At the time, it all looked so familiar – a journey to Leeds in such a positive frame of mind after that tremendous victory over St Helens, followed by the re-awakening to reality of most trips to Headingley Stadium, with Leeds ramping up an eighteen lead, which they later expanded to thirty-two.
With hindsight, however, it was not like that in its entirety, for that was only half the tale. True the Rhinos made an extremely good start, tearing through the visitors’ defence in the very first set of the game, to notch their first six pointer after only forty-five seconds, owing to a missed tackle on the left edge during the build-up.
Six minutes later, Dan Sarginson, with the sun glaring into his eyes, slightly misjudged the flight of the ball from a high bomb, which gave Myler, who was moving forward onto it at pace, the chance he needed to take it on the full for their second, whilst some rather soft tackling on Martin allowed the Leeds second-rower to force his way over the line to register an eighteen points lead on fifteen minutes, having been aided by a penalty and two set restarts.
Even then, despite what the scoreboard showed, it had not been only Leeds, throughout that opening period. Five minutes into the game, and with the score at only six points, Deon Cross appeared to have scored, only for it to be ruled out owing to a Salford touch forward in flight, from the preceding high kick. Indeed, the number of tries the Reds had disallowed over the whole game, would, if converted, have been enough to have put them in position to win the game.
‘Nearly’, and ‘almost’, even ‘disputed’, mean nothing, however, in terms of points, so it was not until the first quarter of the game had elapsed that the Reds started to get back into it. In fact, it was on the twentieth minute that Salford’s first points were gained, with an end-of–set kick being caught and passed along the line to left winger, Joe Burgess, in space, for him to cross in the corner.
Eight minutes later, a kick into the corner forced a Leeds goal-line drop-out, which preluded a passing move of the slickest of handling, which started by going to the left, at which point it reversed and went from left to right, ending with a wide pass from Watkins to Ken Sio, to reduce the Rhino’s lead further.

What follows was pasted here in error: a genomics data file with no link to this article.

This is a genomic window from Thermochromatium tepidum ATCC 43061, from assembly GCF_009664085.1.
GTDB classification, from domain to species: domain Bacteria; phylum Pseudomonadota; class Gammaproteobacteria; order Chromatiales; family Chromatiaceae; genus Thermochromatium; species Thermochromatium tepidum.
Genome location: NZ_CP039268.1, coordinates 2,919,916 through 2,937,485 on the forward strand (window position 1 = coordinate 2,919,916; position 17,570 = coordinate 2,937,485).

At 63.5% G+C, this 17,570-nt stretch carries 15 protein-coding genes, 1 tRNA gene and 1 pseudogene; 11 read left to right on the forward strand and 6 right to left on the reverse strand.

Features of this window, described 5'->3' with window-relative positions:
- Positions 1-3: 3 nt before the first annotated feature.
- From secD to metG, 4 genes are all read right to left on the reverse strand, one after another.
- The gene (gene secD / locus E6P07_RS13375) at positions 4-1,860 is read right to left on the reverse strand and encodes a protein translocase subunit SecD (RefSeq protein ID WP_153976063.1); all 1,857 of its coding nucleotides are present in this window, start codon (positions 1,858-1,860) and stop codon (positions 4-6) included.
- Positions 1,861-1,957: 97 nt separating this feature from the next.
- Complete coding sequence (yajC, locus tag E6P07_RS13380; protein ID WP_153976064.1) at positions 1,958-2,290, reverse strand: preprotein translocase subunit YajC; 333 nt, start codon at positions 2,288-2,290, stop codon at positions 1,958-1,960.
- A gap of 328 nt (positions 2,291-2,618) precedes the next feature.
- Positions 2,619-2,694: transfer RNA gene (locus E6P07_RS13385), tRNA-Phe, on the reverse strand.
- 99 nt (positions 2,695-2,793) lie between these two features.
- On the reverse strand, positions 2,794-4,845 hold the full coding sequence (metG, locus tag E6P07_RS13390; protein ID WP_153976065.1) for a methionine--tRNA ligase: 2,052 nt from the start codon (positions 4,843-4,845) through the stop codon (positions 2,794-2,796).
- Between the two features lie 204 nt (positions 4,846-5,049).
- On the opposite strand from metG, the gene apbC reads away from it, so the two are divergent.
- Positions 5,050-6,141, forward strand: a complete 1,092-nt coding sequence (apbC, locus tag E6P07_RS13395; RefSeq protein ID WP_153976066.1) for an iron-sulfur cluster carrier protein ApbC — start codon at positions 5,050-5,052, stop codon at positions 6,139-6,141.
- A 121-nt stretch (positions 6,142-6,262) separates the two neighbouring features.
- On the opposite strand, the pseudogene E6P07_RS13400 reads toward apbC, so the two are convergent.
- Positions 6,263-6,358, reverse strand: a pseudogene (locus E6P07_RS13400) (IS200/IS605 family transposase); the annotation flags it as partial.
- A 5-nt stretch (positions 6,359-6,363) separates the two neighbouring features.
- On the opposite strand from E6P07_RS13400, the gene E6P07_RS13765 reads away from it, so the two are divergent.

Without a successful conversion attempt for either of the two tries, though, overtaking Leeds’s eighteen points was always going to be an uphill battle, and if only Brodie Croft’s dance through their defence, on 34 mins, had been grounded to the referee’s satisfaction, it would have reduced it by the full six points, being, as it was, close to the posts.
They therefore had to wait until the 49th minute, for Croft to repeat his effort, this time having a much easier, clear-cut act of grounding, and at this point the Rhinos were really shaken. The whole story of the second half, thus far, had been that of total Salford dominance, as, in fact, had the final quarter of the first half.
Virtually every set of possession, during the second forty had seen the Red Devils charging upfield, making in the region of sixty to eighty metres in each set, to the extent that the Leeds players looked almost completely out of energy, and there for the taking. So confident were the visitors that they even scorned taking a penalty kick at goal, from directly in front of the posts, and even though they failed to score from the resultant set, it seemed almost inevitable that they would take the lead before long.
Sadly, this proved not to be the case, and a penalty goal took Leeds to six points ahead, and suddenly the balance of the game seemed to have swung the other way. The Rhinos’ defence now appeared more resolute, and their reserves of energy had obviously been replenished by the reintroduction of some of their starting players, and others who had been spelled during the game.
Consequently, when an attacking pass to the right was intercepted by Super League’s top poacher, Handley, to race ninety metres for a try, the Salford players must have found this a little dispiriting, so much so that their grip on the game began to lessen.
Another Leeds penalty goal to accompany the sin-binning of Sitaleki Akauola, increased the home lead to 28-14, and the twelve remaining Salford players were then unable to hold out against Martin’s scoring his second try, which alongside his highly successful goal-kicking, had done so much to damage Salford’s aspirations.
So the Headingley jinx remains, but there was just so much that was positive, in that mid-match period. Indeed, for a neutral spectator it must have been a wonderful whole afternoon’s spectacle of attacking rugby from both sides – presumably exactly what had been envisaged by those who had first advocated and instigated summer rugby – and many of us were there to enjoy it. Winning would, of course, have capped it all, but maybe we should not let the result completely deprive us of the enjoyment and excitement our team’s performance contributed to such an entertaining match.